How to Use the 2014 Holidays to Set Your 2015 Social Strategy
Had enough egg nog, heavy winter ales, and homemade cookies yet?
There are some holiday treats we have to leave behind for the sake of our health and self-worth, but a keen analysis of what worked for your brand on social during the holiday season is a must-have strategy for informing new year plans. It provides a solid sample set for a specific period in which you used specific tactics.
Which tactics should you repeat, and which should you leave behind?
Here’s how to take a look back to make better decisions moving forward in three simple steps.
Step 1: What Were Your Highlights?
Come up with a list of three highlights by looking back at the most successful posts of your holiday season. Obviously, you won’t be able to replicate holiday content all year long, but you can find out which strategies, timing plans, and social channels worked best for you.
Let’s look at Smirnoff’s holiday exploits on social, for instance. Here were Smirnoff’s most engaging posts from 11/20/2014-1/1/2015.
Right off the bat here,we can see that 60% of Smirnoff’s top 10 posts were on Facebook, and 40% were on Instagram. This tells us that Smirnoff had the strongest individual posts on these channels during the holiday season, though their total engagement numbers were comparable on Twitter content. This is definitely a phenomenon for Smirnoff to keep in mind as they plan content in 2015.
So what gave these posts serious engagement rocket fuel? I pull out three highlights:
- For your next holiday party: 70% of Smirnoff’s top posts spoke directly to the holiday season. This tells me that of-the-moment, celebratory posts work well for this brand–not surprising for an alcoholic beverage purveyor.
- Product images FTW: 90% of Smirnoff’s top posts featured images of their product, with “flavor text” captioning including recipes and scenario descriptions to weave an appealing relationship between the social user and the image.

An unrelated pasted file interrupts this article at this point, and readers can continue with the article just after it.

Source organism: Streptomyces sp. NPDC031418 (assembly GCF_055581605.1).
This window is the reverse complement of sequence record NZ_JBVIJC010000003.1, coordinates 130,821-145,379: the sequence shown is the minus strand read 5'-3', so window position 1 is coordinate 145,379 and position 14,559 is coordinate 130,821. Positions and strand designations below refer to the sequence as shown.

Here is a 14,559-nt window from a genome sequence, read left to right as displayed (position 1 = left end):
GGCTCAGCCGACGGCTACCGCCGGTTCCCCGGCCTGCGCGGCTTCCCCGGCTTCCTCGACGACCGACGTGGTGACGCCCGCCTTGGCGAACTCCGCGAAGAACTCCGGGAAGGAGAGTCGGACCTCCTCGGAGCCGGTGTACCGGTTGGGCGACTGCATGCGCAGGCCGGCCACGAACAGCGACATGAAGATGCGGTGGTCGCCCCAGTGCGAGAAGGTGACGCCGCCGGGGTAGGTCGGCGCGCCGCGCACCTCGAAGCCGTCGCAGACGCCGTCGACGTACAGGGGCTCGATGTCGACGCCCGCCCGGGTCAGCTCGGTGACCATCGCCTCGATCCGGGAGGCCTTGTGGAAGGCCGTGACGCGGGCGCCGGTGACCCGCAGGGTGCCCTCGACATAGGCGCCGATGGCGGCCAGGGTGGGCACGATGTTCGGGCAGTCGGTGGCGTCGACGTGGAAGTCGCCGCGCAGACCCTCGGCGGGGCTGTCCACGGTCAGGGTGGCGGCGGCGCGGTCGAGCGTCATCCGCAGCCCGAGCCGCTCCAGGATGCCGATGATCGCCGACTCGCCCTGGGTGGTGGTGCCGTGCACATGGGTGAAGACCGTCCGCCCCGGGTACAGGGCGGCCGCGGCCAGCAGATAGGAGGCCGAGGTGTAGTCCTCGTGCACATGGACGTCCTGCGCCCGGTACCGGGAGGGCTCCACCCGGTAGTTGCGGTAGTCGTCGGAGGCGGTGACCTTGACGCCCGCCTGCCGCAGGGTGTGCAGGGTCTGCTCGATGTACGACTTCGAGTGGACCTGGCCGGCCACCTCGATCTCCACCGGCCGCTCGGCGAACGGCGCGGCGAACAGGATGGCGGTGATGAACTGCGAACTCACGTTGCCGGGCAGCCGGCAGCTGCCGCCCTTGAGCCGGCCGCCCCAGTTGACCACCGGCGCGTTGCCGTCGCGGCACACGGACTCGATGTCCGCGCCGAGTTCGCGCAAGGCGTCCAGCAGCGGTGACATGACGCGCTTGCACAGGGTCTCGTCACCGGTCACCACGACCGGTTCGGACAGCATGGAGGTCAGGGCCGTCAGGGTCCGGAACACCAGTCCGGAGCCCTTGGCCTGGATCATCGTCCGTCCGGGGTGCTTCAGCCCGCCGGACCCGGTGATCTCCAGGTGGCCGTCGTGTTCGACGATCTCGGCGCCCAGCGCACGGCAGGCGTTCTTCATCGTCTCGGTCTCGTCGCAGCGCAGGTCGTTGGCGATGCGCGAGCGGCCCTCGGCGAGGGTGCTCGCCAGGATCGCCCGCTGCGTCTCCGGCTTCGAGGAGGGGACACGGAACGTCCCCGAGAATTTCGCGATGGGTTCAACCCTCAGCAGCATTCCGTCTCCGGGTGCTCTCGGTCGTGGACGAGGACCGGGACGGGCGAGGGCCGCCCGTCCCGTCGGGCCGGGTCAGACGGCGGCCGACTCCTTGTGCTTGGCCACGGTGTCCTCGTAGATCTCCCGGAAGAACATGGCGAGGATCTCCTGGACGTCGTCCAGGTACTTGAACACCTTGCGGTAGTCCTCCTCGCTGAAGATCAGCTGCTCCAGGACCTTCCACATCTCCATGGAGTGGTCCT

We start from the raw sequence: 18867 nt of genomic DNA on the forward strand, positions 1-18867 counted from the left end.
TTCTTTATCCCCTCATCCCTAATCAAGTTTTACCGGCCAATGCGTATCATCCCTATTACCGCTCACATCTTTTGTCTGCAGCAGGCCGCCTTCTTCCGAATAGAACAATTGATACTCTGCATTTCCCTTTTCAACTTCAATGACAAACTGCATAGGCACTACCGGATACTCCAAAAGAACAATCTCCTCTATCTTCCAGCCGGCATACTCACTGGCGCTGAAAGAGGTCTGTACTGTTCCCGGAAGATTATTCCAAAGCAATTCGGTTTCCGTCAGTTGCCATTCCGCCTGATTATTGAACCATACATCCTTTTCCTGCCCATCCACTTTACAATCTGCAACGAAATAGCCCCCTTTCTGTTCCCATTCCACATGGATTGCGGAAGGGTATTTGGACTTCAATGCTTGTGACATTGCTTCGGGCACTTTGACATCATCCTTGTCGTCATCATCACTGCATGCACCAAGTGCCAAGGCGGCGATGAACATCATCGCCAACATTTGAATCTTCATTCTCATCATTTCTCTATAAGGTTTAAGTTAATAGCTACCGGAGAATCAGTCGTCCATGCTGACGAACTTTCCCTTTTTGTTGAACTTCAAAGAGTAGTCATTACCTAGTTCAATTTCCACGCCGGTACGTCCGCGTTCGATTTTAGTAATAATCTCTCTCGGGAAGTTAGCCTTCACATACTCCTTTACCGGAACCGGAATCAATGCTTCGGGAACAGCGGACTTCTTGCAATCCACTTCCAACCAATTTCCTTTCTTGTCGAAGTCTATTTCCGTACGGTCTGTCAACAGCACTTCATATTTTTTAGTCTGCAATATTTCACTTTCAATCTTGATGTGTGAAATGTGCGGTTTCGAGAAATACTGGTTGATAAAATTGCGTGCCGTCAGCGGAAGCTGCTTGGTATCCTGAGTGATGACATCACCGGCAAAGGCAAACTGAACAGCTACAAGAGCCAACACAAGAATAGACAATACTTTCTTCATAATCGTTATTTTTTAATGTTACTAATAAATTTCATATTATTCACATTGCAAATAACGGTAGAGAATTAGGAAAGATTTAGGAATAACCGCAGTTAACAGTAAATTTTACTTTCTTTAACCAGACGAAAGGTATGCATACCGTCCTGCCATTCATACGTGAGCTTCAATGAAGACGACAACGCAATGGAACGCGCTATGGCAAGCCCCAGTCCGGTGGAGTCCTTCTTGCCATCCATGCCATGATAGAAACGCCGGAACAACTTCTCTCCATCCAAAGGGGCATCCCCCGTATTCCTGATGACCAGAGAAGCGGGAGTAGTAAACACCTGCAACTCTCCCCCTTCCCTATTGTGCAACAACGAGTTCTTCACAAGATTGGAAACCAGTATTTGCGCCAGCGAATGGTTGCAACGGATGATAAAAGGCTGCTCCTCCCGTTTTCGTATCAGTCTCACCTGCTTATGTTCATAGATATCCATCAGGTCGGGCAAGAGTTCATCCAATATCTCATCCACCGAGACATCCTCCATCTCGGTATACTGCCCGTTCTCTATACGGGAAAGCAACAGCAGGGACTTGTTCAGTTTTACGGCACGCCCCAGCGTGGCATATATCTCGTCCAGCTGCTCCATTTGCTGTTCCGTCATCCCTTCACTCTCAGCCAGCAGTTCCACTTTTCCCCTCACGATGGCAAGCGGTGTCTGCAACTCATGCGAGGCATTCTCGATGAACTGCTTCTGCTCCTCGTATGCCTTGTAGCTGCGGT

- Out with the old, in with the new: Smirnoff’s top content during the holiday season either incorporated a new product or recommended new cocktail recipes for use with brand mainstays.
Now go try it for your own brand!
Step 2: What Were Your Lowlights?
Success on social has as much to do with what you avoid as what you bring to fruition. Which posts didn’t pack heat this holiday season? Where did you allocate money towards paid without achieving your desired aims?
Come up with a list of holiday season disappointments similar to your collection of highlights from step 1. For instance, this might be one brand’s list:
- Black Friday misfire: Our Pinterest content on Black Friday didn’t hit the way we expected it to.
- Negative feedback: We experienced a ton of negative sentiment around a certain post. It forced us to reconsider our whole campaign.
- Influencer snafu: Our partnership with influencers — which we paid a significant amount of money for — didn’t drive the brand awareness we wanted it to.
When these kinds of lowlights are considered in conjunction with your wins, you’ll get a really nice, full picture of how the holiday season truly went for your brand–and how to report on that to higher-ups.
Step 3: What’s coming up?
Now it’s time to graft your fresh insight onto your plan for this quarter or year.
Which tactics should you double down on? Which should you avoid at all costs? What are some subtle improvements you can make to content you saw succeed during the holidays?
Don’t be afraid to tweak your current plans with your new knowledge in mind.
Heading Into 2015 Strong
As we head into 2015, what do your wins inspire you to try? What can you bring to people that makes them say, “Me, too,” or “Wow”? How can you share in the mood of the moment, whether it be current events or upcoming celebratory holidays? Let us know what you’ve tried and how it worked in the comments below.
I’m the Head of Marketing Communications here at Simply Measured, where I'm responsible for our content program, social media marketing, PR, and comarketing ventures. I love yoga, The X-Files, peaty scotch, hiking, and poetry. If I were a social media channel, I’d want to be Instagram, but I think I’m Twitter.